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International NGOs are increasingly under pressure from governments and the public to demonstrate evidence of impact and positive results. This book critically examines how development NGOs working around the world create knowledge and evidence, and use it to satisfy donors, to improve their practices, and to further our understanding of poverty. It asks questions such as: does the evidence of community organizations count as much as higher-level organizations? Should southern NGOs be expected to disseminate pre-formed development ‘messages’? What do we mean by ‘evidence-based advocacy’? The eight studies that form the core of Negotiating Knowledge span scholarly and practitioner research across Africa, Asia and Latin America. They tackle political issues that determine what forms of evidence and knowledge are given credence. They explore the power dynamics that shape the value placed on knowledge and learning in relationships within and between organizations. Negotiating Knowledge urges NGOs to examine how they use knowledge in order to make it work better for themselves and for the people that they aim to assist. To do this well, they have to understand better what they mean by knowledge and evidence, revisit the value that they place on learning and knowledge, and invest in appropriate capacity and skills. This book is essential reading for international NGO staff, policy makers, as well as those researching, studying and making policy in international development.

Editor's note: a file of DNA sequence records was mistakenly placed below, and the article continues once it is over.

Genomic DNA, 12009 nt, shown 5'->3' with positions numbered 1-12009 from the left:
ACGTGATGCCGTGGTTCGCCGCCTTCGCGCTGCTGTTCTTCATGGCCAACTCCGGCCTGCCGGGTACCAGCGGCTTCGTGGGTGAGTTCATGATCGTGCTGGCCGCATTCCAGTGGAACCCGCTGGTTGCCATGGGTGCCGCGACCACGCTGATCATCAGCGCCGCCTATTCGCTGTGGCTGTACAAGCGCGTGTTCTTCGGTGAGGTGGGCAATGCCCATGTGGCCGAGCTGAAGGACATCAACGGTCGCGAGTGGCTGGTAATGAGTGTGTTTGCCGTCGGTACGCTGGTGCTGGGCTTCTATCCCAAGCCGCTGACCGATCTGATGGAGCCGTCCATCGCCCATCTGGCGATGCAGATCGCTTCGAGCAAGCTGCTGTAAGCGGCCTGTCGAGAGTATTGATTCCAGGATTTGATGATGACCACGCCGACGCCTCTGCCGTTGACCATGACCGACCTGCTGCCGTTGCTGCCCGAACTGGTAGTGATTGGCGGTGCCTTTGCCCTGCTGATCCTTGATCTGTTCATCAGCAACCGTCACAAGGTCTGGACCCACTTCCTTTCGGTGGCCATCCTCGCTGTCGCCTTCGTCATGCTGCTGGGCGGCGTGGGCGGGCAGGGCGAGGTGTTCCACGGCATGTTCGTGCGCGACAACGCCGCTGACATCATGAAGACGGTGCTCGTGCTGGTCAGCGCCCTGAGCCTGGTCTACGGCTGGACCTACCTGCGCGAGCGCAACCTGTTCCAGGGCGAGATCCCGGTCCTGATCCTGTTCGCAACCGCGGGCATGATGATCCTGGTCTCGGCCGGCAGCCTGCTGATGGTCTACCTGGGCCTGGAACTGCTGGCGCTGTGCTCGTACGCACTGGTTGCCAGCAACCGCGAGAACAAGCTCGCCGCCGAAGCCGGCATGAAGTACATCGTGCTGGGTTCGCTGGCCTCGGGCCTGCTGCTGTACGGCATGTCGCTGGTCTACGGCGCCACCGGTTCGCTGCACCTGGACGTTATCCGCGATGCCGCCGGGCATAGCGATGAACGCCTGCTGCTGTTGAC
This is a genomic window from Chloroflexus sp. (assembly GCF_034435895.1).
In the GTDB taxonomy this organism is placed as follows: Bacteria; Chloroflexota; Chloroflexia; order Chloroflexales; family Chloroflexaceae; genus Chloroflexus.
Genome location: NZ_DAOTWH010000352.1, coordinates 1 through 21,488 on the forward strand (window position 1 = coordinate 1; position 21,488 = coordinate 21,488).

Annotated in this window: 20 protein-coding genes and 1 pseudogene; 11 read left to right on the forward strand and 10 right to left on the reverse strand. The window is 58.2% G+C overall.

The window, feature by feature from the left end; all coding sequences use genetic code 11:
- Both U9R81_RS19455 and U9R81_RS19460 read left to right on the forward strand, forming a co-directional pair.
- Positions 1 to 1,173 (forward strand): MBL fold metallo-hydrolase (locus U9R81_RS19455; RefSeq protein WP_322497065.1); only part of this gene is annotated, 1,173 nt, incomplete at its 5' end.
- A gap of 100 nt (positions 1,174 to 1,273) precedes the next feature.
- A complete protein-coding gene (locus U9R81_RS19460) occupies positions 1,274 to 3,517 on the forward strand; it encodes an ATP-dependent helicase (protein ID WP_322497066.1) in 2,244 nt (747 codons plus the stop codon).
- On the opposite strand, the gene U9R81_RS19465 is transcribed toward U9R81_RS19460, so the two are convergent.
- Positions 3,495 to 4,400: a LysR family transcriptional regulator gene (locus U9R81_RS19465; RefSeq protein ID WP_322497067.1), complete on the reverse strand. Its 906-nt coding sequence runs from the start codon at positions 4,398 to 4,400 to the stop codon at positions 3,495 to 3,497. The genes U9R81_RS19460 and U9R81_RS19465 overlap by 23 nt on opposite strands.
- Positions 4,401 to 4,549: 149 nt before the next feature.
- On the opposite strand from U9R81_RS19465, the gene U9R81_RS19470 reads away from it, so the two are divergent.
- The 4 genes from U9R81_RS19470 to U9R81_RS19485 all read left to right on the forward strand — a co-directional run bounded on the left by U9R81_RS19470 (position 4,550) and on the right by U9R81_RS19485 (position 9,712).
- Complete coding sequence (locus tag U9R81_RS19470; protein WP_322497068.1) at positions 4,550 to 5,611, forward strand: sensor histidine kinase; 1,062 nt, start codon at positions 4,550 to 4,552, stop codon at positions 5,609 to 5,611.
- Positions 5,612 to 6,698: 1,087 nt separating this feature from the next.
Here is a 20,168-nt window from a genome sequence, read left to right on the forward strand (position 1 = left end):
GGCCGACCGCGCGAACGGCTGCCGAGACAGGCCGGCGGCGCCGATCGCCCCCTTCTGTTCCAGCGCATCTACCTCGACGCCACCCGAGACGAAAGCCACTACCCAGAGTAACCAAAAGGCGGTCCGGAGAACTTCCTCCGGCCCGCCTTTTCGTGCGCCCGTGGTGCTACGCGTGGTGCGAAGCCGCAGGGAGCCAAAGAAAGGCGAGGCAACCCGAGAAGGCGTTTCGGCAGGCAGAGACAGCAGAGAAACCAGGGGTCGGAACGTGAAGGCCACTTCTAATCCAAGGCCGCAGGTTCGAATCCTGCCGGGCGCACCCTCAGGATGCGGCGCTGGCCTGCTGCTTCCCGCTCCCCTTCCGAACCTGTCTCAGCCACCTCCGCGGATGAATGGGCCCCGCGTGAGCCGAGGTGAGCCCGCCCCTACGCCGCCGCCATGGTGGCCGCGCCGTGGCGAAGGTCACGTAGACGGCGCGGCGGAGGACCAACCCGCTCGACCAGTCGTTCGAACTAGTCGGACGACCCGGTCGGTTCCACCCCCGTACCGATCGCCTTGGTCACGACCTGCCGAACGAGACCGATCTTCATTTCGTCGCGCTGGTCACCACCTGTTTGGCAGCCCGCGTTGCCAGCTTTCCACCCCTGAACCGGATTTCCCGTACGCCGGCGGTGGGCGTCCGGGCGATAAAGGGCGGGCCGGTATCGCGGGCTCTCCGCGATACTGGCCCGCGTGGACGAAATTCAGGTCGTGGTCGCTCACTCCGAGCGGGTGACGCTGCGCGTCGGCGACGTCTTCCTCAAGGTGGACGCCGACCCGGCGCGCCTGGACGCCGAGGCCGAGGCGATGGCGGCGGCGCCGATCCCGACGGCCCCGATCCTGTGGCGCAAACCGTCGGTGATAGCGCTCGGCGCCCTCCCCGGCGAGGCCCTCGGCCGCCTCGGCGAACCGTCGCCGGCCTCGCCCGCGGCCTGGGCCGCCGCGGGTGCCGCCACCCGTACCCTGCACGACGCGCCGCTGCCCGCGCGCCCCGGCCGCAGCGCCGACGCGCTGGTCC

Detalhes do Produto
Subtítulo: EVIDENCE AND EXPERIENCE IN DEVELOPMENT NGOS